Pierre-Antoine Fabre is professor at the Ecole des hautes études en sciences sociales (EHESS) in Paris, and studies modern Catholicism and evangelization.
Sabina Pavone is professor of early modern history and global history at the University of Macerata.
Een prikkelend boek dat overtuigend laat zien hoe belangrijk beeldtaal was in de globaliserende vroegmoderne wereld. - Jonas van Tol, Tijdschrift voor Geschiedenis, Volume 136, Issue 1, Jun 2023, p. 88 - 89, DOI: https://doi.org/10.5117/TvG2023.1.012.TOL
This is a useful book for those of us attempting to undertake a more holistic exploration of the Jesuits and of early modern Catholicism. Moreover, and I think this is what is most important across the board, the book pushes us to question the notion of early modern Catholicism itself, as such a concept often ignores both the plurality of the experiences of Catholics across the globe as well as the myriad other religious traditions that Catholics confronted in seemingly endless contexts. In this sense, this collection gives us much to consider regarding the role of images in not only European-driven evangelization, but in the ways being Catholic often existed beyond the reaches of Rome, European powers, and their imperial agents.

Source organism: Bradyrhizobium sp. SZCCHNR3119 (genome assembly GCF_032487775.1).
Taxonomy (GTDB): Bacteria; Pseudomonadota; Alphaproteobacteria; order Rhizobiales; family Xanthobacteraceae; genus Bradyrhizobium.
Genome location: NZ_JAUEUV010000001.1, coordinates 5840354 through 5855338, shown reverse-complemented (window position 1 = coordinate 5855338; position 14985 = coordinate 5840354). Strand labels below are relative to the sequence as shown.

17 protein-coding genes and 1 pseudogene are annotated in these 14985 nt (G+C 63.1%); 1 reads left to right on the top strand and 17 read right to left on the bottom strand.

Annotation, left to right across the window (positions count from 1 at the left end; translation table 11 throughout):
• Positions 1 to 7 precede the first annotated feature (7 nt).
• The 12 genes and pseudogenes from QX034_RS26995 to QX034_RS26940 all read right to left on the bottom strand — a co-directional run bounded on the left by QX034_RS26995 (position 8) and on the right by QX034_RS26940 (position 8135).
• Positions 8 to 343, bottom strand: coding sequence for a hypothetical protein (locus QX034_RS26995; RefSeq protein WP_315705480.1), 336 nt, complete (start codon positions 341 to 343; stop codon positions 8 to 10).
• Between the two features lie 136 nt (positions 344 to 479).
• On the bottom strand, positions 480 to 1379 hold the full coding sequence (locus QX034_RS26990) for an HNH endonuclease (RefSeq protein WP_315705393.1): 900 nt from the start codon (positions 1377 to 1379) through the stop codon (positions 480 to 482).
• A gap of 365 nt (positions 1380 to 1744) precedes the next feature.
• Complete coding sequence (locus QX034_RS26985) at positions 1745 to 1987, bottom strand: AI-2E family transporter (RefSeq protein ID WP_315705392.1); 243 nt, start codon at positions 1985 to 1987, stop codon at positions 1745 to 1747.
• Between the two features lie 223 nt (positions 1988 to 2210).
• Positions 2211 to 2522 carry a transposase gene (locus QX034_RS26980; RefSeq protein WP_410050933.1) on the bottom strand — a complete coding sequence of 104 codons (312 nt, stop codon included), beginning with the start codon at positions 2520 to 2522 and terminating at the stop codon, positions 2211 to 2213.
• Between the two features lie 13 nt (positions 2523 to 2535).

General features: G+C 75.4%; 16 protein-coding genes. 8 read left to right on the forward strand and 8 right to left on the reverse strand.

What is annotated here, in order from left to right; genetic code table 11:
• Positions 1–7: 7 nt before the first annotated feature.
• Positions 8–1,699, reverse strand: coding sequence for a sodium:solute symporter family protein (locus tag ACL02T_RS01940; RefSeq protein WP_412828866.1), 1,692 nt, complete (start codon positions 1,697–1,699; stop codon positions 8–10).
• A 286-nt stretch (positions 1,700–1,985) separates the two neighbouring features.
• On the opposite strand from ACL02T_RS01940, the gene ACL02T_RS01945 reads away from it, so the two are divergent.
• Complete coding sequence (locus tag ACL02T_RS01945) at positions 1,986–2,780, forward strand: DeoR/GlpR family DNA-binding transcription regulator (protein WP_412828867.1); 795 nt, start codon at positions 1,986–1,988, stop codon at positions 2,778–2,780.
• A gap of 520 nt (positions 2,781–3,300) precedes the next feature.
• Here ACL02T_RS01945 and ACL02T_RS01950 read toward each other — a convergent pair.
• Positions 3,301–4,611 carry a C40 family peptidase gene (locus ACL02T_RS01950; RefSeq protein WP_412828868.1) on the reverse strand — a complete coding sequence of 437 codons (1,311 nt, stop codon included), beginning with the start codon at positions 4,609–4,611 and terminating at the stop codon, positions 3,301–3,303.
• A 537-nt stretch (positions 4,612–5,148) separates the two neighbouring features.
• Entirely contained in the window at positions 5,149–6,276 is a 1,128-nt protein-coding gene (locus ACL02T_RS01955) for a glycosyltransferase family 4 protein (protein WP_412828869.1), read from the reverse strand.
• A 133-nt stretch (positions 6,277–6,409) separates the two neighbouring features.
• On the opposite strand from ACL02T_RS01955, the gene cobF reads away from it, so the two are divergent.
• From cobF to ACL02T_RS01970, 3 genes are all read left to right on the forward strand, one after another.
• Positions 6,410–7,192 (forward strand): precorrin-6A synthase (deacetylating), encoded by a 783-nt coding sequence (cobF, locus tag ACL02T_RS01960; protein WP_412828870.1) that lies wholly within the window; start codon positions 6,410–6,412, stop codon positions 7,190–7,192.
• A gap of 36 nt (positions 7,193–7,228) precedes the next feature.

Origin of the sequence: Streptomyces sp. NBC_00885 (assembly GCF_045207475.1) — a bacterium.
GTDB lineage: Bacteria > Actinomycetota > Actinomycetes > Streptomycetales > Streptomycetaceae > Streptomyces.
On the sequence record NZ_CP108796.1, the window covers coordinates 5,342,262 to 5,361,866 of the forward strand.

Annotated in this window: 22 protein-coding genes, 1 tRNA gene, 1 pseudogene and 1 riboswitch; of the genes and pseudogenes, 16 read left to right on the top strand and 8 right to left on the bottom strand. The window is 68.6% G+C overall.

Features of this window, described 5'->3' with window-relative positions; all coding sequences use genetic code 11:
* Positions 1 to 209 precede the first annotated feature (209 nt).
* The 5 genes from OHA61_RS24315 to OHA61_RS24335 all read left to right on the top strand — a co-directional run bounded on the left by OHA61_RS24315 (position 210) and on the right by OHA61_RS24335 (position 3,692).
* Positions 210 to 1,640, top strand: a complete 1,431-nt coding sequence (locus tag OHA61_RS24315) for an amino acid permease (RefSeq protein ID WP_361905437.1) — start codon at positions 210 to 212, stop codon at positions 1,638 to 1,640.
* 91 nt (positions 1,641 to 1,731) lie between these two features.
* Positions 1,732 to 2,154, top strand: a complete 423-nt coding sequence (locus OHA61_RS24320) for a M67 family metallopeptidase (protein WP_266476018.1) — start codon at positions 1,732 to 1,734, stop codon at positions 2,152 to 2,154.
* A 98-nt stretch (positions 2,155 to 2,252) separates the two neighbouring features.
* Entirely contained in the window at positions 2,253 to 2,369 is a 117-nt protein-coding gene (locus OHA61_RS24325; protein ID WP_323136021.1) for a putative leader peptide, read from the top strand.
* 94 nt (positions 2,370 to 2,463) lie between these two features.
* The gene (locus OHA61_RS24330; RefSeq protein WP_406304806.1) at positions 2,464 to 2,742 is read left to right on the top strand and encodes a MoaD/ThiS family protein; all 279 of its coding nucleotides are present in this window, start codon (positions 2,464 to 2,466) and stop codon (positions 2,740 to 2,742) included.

Clines, R. J., Journal of Jesuit Studies, 10(2), 374-376. doi: https://doi.org/10.1163/22141332-10020009-02
Deze bundel van opstellen wordt pas echt interessant en vernieuwend wanneer hij inzoomt op de gebruikte beeldcultuur in China, Japan, Constantinopel … Een absolute meerwaarde is de selectie van illustraties die verder gaat dan de gebruikelijke ‘sanctjes’ uit die periode. Werkelijk een belangrijke en vernieuwende studie in het veld van de iconografie en de iconologie.
Overcoming the traditional incommunicability between historians and art historians, the authors of the essays in the book work together by "questioning" the images involved in religious propaganda from a global viewpoint. In doing so, they offer new insights from an empirical perspective.
Ivana Čapeta Rakić, University of Split